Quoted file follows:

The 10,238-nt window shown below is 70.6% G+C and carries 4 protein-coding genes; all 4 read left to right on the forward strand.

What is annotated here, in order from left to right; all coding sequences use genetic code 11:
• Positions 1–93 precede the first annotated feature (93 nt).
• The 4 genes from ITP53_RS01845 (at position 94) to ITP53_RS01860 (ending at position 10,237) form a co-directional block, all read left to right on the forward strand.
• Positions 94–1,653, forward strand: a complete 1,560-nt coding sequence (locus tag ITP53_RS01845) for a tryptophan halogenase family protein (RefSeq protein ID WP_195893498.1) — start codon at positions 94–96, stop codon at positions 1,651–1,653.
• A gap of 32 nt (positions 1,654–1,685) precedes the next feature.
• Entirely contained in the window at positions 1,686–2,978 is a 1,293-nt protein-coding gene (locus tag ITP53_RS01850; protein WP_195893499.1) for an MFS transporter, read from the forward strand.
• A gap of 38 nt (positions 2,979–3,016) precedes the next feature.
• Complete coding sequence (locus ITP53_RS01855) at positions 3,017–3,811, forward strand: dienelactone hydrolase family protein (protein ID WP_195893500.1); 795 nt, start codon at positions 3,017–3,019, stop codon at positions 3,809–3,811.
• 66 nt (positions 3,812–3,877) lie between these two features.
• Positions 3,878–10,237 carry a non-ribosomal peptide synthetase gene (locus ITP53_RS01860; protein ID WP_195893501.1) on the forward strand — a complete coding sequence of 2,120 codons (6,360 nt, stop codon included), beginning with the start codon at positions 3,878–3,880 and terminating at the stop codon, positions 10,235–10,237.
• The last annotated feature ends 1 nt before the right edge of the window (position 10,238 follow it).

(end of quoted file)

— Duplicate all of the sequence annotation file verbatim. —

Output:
The 10,238-nt window shown below is 70.6% G+C and carries 4 protein-coding genes; all 4 read left to right on the forward strand.

What is annotated here, in order from left to right; all coding sequences use genetic code 11:
• Positions 1–93 precede the first annotated feature (93 nt).
• The 4 genes from ITP53_RS01845 (at position 94) to ITP53_RS01860 (ending at position 10,237) form a co-directional block, all read left to right on the forward strand.
• Positions 94–1,653, forward strand: a complete 1,560-nt coding sequence (locus tag ITP53_RS01845) for a tryptophan halogenase family protein (RefSeq protein ID WP_195893498.1) — start codon at positions 94–96, stop codon at positions 1,651–1,653.
• A gap of 32 nt (positions 1,654–1,685) precedes the next feature.
• Entirely contained in the window at positions 1,686–2,978 is a 1,293-nt protein-coding gene (locus tag ITP53_RS01850; protein WP_195893499.1) for an MFS transporter, read from the forward strand.
• A gap of 38 nt (positions 2,979–3,016) precedes the next feature.
• Complete coding sequence (locus ITP53_RS01855) at positions 3,017–3,811, forward strand: dienelactone hydrolase family protein (protein ID WP_195893500.1); 795 nt, start codon at positions 3,017–3,019, stop codon at positions 3,809–3,811.
• 66 nt (positions 3,812–3,877) lie between these two features.
• Positions 3,878–10,237 carry a non-ribosomal peptide synthetase gene (locus ITP53_RS01860; protein ID WP_195893501.1) on the forward strand — a complete coding sequence of 2,120 codons (6,360 nt, stop codon included), beginning with the start codon at positions 3,878–3,880 and terminating at the stop codon, positions 10,235–10,237.
• The last annotated feature ends 1 nt before the right edge of the window (position 10,238 follow it).